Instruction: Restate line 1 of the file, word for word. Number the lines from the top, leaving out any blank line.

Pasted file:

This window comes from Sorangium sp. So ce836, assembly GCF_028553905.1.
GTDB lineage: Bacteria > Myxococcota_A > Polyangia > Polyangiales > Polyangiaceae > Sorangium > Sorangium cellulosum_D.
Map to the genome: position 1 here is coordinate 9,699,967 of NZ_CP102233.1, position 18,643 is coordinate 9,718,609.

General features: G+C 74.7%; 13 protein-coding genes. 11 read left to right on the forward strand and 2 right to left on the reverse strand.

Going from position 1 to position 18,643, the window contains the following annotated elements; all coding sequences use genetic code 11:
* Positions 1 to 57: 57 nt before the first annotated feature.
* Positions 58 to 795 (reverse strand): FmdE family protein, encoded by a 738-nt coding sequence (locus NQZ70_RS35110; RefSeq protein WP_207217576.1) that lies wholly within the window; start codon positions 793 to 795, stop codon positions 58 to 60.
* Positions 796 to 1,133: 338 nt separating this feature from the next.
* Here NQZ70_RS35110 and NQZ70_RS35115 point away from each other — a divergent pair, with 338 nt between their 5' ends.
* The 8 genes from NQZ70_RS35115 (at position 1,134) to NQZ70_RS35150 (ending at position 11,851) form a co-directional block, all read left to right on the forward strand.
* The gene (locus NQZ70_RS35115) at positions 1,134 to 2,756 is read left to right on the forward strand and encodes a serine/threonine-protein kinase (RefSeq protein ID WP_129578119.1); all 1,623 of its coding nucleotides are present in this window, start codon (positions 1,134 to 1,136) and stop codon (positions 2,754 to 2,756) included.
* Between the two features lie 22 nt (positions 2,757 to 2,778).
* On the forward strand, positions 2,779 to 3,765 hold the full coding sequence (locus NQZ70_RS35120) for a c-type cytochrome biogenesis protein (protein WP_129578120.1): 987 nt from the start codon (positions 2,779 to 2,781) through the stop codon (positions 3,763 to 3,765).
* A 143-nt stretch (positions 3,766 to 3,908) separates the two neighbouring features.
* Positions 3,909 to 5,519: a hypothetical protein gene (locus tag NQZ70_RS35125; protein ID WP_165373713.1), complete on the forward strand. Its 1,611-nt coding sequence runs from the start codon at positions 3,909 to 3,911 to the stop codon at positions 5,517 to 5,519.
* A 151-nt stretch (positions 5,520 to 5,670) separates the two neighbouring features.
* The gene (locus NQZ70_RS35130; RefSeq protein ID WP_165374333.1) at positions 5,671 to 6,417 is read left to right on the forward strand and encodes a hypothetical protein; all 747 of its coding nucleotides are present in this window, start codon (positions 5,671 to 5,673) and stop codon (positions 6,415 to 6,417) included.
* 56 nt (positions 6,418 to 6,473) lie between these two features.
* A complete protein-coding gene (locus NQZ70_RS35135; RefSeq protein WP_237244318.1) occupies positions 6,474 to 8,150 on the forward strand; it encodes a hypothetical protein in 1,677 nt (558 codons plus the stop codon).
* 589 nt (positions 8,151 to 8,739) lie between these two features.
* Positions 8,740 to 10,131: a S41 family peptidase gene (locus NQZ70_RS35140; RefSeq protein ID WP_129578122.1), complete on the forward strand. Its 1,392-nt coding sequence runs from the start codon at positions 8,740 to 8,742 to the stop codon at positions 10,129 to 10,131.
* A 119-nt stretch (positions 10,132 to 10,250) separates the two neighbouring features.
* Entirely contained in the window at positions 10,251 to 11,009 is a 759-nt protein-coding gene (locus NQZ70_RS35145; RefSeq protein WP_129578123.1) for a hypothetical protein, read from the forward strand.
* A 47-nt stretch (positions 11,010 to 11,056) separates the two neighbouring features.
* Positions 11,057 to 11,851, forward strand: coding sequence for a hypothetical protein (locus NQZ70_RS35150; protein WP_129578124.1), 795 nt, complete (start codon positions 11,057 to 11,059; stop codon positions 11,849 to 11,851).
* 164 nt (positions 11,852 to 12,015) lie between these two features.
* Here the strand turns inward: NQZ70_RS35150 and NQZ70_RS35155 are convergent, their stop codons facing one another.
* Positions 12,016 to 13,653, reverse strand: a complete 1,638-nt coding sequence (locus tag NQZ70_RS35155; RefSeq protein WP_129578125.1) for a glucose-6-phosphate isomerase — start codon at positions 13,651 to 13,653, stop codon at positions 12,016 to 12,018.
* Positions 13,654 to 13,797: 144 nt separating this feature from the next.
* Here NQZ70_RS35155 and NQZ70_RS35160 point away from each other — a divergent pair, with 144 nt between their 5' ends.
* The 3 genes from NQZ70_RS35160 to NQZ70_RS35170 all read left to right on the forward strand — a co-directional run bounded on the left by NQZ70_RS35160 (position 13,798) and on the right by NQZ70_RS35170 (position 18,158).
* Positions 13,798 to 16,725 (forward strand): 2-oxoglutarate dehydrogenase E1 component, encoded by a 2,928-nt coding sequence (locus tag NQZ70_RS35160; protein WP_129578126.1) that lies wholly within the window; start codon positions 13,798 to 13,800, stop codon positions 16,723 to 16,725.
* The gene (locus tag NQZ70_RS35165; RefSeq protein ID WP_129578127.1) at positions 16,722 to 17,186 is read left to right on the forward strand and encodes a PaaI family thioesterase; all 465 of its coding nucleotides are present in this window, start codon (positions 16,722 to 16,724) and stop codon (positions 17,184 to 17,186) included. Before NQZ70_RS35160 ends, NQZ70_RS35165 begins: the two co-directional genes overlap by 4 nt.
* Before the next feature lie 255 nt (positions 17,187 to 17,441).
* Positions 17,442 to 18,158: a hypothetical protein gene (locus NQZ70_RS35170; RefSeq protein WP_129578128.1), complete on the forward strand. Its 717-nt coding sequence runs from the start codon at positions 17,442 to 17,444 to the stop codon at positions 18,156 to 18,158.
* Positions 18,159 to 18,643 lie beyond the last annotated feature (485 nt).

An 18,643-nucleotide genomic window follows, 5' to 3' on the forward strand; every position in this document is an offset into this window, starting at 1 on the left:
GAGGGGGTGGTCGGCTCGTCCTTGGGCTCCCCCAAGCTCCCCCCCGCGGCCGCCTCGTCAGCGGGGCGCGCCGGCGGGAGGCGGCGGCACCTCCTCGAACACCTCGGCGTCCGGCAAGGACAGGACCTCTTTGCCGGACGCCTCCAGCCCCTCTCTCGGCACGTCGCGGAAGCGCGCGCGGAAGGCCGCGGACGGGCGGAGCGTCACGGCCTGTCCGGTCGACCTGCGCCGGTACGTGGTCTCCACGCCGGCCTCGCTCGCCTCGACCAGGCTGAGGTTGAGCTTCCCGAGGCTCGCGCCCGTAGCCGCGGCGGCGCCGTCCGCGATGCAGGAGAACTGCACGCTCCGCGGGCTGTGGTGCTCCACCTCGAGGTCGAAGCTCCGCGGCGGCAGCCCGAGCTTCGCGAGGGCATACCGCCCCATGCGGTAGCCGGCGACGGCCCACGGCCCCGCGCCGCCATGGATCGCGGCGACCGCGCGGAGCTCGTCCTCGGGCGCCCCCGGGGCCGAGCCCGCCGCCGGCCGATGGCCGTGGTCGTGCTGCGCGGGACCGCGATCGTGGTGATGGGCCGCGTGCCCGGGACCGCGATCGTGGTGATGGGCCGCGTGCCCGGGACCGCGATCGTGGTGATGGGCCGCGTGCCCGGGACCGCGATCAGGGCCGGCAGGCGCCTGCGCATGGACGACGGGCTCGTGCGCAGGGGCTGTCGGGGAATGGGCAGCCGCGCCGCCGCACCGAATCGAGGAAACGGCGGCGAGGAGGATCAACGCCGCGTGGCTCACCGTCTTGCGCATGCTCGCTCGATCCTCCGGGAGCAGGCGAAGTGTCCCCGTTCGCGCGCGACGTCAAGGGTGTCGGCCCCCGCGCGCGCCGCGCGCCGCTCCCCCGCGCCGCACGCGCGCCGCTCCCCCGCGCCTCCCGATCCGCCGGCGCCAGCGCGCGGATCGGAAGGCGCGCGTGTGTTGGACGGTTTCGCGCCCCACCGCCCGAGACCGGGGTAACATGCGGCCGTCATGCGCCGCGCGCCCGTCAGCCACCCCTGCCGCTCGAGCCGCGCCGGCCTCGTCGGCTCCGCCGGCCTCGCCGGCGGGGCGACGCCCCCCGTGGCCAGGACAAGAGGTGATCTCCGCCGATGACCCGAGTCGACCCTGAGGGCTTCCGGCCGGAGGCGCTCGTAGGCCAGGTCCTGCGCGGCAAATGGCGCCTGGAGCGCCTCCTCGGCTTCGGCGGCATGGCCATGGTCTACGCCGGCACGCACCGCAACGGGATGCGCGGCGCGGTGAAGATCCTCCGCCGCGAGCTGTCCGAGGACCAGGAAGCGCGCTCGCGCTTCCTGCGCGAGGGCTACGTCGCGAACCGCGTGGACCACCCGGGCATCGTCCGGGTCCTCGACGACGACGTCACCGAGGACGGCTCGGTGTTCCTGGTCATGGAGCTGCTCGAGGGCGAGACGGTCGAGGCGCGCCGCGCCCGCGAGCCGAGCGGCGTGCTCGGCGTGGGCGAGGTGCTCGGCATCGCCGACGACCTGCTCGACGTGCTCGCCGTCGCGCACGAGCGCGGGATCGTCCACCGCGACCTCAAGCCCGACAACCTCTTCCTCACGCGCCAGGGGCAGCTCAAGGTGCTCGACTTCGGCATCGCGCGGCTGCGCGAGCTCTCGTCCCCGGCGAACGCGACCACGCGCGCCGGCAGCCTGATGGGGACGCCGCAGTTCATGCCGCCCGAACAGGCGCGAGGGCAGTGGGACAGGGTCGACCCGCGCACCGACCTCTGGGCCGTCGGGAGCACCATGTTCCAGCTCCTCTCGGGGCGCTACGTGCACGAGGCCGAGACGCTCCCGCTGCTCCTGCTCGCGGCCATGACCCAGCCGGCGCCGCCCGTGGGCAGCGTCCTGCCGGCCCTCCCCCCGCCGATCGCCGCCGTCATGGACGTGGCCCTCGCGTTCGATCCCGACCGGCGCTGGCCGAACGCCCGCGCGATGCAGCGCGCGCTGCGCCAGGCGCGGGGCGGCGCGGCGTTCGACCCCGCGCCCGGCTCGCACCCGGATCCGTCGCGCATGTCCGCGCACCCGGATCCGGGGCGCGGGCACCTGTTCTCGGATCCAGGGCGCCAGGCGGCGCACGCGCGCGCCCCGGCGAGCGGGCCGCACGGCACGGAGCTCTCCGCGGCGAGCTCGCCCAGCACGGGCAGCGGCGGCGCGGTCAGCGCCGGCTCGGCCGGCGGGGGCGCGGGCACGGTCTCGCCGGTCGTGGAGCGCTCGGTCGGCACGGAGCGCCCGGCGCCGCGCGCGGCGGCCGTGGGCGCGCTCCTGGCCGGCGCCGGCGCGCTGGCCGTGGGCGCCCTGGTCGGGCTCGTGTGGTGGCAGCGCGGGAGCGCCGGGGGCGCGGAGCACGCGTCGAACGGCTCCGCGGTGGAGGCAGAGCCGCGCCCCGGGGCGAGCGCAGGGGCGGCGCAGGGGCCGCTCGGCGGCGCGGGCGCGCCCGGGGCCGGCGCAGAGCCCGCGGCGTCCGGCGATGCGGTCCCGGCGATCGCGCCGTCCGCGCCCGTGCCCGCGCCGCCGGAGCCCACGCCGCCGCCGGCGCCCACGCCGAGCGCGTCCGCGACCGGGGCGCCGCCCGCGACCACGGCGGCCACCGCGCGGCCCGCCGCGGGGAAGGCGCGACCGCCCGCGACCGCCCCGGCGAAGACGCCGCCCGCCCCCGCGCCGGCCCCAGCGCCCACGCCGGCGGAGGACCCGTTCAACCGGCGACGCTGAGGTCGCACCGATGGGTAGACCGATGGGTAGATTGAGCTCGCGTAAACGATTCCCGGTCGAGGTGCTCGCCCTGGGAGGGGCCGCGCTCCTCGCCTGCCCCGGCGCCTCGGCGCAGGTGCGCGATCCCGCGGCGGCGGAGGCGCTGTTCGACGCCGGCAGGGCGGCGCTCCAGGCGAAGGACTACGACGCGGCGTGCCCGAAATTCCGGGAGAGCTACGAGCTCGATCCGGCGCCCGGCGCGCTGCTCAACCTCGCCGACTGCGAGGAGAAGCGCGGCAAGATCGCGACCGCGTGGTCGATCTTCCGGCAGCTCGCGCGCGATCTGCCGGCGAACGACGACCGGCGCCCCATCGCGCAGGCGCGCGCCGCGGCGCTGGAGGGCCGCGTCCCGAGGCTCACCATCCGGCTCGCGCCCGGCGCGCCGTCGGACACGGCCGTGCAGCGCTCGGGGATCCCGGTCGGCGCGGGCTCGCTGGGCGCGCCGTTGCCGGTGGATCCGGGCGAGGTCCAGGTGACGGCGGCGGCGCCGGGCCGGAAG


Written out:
This window comes from Sorangium sp. So ce836, assembly GCF_028553905.1.